Third, I just enjoy watching the sewing that goes on. I come from a family of very capable seamstresses including my Mom, her sister, and my great-grandmother on my father's side. Even my brother has been known to whip up a kilt for a friend in need of a costume and sew canvas awnings for his house. I can remember my Grandmama Mac sewing for me when I was a very little girl - sweet little smocked dresses and play clothes. Here is one of my earliest Grandmama Mac custom designer fashions:

White Easter dress.

My mother sewed on Grandmama's old Singer throughout my childhood. She made Easter dresses for me, the odd John John suit for my brother, and doll clothes for my Barbies. She made us matching mother-daughter outfits that were the height of 70s fashion (take that for what it is - I'm talking orange polyester jumpsuits and full length denim skirts that would have been right at home on the Brady Bunch). She also sewed all the linens, curtains, chair covers and quilts for my daughter's nursery.

Mom sewing in a hotel room I think?

Mom on the old Singer making terry cloth
 robes for the whole family for Xmas.

Mom doing her best Florence
Henderson in a homemade maxi.

Very short pink Easter dress made by Mom
accessorized with some styling white sunglasses.

Again with the very short hemline!
Mom made both of these outfits
- venturing into menswear.

She was only responsible for mine here.
Don't know if my brother is laughing at
the thing on my head or his crazy outfit.

My Aunt Joyce has been a seamstress by trade in the latter part of her life, and as a young woman, she made my mother's wedding dress. The dress is a true thing of beauty - creamy, dense, white satin with a perfect neckline and long sleeves the likes of which you would never see today in a world of endlessly repetitive strapless carbon copies. It is classic and elegant and simple in a way that rivals Grace Kelly's. Aunt Joyce also made the red brocade satin bridesmaids and flower girl dresses for the December 26th wedding which were my goto dress up outfits as a little girl.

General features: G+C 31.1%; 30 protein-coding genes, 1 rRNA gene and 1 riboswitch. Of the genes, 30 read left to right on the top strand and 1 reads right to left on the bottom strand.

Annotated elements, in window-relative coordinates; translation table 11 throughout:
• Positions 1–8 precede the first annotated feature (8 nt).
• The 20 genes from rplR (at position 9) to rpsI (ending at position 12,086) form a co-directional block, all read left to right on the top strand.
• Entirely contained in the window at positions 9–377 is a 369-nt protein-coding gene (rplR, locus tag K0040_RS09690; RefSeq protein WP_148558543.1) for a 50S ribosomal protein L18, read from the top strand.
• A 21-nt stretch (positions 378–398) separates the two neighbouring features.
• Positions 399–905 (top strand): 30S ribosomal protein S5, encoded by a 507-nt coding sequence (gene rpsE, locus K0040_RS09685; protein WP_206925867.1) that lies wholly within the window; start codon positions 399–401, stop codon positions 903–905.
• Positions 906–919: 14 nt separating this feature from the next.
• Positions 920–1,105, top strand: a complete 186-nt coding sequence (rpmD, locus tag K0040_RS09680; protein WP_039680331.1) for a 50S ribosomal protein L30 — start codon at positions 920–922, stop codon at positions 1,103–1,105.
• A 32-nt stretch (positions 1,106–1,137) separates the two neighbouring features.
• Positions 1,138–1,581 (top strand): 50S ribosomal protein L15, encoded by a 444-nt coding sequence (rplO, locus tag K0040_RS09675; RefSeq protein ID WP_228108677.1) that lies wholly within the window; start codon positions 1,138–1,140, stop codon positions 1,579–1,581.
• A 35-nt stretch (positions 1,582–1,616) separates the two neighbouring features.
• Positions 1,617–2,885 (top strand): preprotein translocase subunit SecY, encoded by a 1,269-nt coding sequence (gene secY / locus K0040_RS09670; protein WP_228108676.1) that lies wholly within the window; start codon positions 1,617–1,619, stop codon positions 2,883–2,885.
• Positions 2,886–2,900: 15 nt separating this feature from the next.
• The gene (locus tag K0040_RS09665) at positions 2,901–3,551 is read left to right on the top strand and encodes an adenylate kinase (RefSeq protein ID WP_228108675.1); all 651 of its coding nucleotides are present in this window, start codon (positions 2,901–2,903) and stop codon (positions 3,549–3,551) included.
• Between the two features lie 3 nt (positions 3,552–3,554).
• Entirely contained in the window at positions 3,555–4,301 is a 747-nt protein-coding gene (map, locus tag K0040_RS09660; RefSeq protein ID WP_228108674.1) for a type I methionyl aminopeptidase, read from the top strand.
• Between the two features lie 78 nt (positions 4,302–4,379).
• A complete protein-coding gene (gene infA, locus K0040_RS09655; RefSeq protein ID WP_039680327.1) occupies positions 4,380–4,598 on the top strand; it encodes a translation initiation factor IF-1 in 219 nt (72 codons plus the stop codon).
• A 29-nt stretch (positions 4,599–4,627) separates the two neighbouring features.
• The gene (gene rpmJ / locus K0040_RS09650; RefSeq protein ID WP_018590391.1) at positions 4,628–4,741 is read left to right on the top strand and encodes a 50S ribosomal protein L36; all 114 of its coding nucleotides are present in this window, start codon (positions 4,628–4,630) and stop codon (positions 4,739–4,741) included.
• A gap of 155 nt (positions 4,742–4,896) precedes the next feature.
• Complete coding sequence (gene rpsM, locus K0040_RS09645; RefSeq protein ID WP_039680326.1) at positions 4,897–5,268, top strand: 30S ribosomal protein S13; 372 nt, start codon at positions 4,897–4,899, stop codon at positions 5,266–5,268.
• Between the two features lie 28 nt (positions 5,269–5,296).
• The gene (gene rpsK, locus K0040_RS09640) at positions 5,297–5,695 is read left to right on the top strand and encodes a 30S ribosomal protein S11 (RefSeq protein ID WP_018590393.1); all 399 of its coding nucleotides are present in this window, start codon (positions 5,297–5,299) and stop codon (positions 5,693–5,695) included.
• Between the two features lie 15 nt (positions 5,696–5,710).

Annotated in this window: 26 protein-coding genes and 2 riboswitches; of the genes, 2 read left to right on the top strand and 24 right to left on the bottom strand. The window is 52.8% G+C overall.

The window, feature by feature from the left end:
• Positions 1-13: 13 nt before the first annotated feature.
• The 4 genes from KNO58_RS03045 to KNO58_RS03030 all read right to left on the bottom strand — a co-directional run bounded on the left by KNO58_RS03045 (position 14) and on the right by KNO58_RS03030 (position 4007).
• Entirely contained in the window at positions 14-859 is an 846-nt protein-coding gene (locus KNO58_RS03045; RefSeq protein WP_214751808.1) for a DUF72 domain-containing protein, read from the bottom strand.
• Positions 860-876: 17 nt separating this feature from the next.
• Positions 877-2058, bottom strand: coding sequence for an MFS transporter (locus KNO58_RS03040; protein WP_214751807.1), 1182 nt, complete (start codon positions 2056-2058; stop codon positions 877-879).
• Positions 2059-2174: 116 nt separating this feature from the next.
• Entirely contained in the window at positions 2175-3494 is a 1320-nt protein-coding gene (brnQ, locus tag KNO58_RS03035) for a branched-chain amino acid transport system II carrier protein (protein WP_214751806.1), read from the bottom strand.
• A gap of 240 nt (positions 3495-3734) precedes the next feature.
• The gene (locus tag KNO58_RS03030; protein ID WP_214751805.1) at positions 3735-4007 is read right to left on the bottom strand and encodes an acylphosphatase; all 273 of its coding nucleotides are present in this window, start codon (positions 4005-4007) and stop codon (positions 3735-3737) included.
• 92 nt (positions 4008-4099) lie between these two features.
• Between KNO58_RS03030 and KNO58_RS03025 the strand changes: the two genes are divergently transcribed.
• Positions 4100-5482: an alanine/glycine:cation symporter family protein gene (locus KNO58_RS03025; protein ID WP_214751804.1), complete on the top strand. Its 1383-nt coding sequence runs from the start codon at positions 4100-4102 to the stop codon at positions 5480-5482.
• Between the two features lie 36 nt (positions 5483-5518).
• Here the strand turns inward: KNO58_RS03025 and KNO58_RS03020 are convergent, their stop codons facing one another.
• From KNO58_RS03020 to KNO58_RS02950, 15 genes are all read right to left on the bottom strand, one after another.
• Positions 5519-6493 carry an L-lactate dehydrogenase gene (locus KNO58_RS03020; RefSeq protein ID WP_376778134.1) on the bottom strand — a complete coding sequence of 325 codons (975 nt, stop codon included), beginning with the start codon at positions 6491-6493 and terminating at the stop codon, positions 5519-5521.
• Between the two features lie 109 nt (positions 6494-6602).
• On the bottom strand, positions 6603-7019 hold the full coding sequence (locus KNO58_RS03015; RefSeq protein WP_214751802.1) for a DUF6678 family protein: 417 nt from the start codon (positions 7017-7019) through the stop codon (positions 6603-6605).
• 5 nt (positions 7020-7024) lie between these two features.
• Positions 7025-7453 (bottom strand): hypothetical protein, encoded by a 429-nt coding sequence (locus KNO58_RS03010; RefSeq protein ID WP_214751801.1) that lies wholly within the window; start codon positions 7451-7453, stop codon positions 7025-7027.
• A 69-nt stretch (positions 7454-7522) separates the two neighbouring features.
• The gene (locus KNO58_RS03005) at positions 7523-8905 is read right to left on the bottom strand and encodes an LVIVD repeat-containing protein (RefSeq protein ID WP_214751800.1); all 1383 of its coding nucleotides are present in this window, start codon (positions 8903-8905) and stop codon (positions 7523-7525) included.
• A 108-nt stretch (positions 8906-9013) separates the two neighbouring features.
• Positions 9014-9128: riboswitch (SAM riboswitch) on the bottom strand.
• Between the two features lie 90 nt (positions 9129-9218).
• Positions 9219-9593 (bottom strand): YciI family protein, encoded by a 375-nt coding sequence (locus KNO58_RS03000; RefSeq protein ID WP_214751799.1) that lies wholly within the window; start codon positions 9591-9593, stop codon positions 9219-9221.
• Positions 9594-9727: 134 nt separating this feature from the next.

Mom and Dad on their wedding day. Designer
Aunt Joyce just over Mom's right shoulder.

Me dressed up in the red brocade.

Whoa, getting sidetracked... Fourth, and most importantly, we love to watch Project Runway because of Tim Gunn. This guy is a gem among men. He is intimately knowledgeable about fashion design. He taught and was chair of the fashion design department at Parson's, the famous New York school of fashion design, for twenty-four years before taking over as chief creative officer of Liz Claiborne. The thing that is most appealing about him beyond his wit and expertise, though, are his remarkable graciousness and warmth. He is quick with a hug or supportive critique for a distraught or conflicted contestant and not afraid to show emotion. His sincerity and honest nature radiate right out of the TV. I don't know how many times I've said I would love a Tim Gunn in my life when I need words of support and encouragement.

So when we learned Tim Gunn was coming to town, we went into full-on groupie mode and figured out where to be when. He has partnered with the Lucky Brand clothing line to promote their stores and fashions while at the same time promoting his book, Gunn's Golden Rules, Life's Little Lessons for Making it Work. His visit included a Lucky Brand fashion show commentated by him followed by a question and answer session and then an "after party" catered by California Pizza Kitchen. For a $100 purchase at Lucky Brand, you also had the opportunity to meet Tim, get a free signed copy of his book, and get your picture taken with him.